The foam wing construction is going very well with the Plank 2.5 and foam would be my preferred method of construction, so only a small wood Center Cabin. Any spar strength can be built up with CF tow and balsa shear. Really quite quick. As an experiment, birch plywood could be vacuum bagged on to the foam if the wing twist wasn't too wild. That could save some time and remove the cost of buying and making mylars. The money I saved in laser cutting I could put towards a teak LE.

Of course the foam version would lack the quality lift distribution of the all wood version, but maybe it wouldn't be too far "off the mark."

Cool design Andres.

Kent
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Old Mar 12, 2013, 03:06 AM
I don't like your altitude
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How many panels would you use for the outer wing?Would 3 be enough to make a decent likeness of the shape?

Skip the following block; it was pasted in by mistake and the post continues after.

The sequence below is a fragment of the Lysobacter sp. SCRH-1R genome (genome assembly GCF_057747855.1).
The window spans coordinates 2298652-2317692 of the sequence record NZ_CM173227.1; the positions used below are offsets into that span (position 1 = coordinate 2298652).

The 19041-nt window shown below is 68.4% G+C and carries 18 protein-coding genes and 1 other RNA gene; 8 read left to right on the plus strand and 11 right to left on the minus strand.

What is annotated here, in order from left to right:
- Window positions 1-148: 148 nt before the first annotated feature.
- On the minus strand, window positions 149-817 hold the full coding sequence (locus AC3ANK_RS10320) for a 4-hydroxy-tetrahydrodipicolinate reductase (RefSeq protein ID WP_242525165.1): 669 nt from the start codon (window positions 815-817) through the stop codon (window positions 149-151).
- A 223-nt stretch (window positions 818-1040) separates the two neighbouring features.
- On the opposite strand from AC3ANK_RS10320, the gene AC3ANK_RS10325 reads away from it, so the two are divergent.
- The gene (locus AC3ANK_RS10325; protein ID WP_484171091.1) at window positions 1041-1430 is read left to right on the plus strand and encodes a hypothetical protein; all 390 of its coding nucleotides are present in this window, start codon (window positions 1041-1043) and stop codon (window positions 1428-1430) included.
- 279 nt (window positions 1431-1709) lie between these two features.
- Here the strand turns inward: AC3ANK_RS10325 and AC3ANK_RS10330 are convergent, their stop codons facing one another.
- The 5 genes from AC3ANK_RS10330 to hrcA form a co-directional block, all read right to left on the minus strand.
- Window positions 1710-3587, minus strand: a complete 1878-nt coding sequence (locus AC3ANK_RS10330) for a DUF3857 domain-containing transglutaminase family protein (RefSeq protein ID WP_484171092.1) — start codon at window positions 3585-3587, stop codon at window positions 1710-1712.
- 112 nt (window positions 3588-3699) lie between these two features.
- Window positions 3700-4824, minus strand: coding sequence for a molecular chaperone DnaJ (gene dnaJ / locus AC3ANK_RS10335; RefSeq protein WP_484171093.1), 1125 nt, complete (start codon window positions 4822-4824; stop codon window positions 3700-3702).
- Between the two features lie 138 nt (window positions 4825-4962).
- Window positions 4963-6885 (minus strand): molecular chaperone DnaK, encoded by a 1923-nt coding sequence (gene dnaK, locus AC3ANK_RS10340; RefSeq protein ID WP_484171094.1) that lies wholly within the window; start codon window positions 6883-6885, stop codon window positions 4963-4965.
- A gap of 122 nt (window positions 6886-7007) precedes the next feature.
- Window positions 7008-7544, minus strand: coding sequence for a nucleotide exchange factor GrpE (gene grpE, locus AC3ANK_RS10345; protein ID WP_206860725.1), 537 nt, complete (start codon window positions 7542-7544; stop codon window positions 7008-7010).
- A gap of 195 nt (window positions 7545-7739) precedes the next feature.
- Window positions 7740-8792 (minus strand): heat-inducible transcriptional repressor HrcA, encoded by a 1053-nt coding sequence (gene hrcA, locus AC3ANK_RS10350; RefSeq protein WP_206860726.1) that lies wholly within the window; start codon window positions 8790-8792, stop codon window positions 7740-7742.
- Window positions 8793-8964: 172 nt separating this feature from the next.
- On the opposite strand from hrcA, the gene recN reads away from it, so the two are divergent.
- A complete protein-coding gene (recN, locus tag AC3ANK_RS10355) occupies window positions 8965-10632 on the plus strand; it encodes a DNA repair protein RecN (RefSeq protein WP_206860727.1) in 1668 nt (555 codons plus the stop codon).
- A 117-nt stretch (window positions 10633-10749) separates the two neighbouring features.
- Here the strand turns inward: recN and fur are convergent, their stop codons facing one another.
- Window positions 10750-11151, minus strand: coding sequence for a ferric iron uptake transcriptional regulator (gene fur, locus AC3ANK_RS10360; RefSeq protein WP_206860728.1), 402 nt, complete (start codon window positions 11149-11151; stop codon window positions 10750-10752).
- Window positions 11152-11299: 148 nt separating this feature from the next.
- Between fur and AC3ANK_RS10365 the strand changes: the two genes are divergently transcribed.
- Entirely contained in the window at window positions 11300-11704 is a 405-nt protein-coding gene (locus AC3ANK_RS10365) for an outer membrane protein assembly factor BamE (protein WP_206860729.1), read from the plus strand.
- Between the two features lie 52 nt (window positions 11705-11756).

I must admit I could get hooked on foam wings.I keep looking at Verns Colibri builds,one of these with a built up centre would be cool.
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Old Mar 12, 2013, 10:29 AM
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Thanks guys!

There is still some tuning to do. I have to choose the thickness keeping the wing as slim as possible but having space for the battery, motor, and for the elevon servo, which is tricky. The wing is only about 12mm thick there .
I also have to decide on the sizes of the elevons and flaps.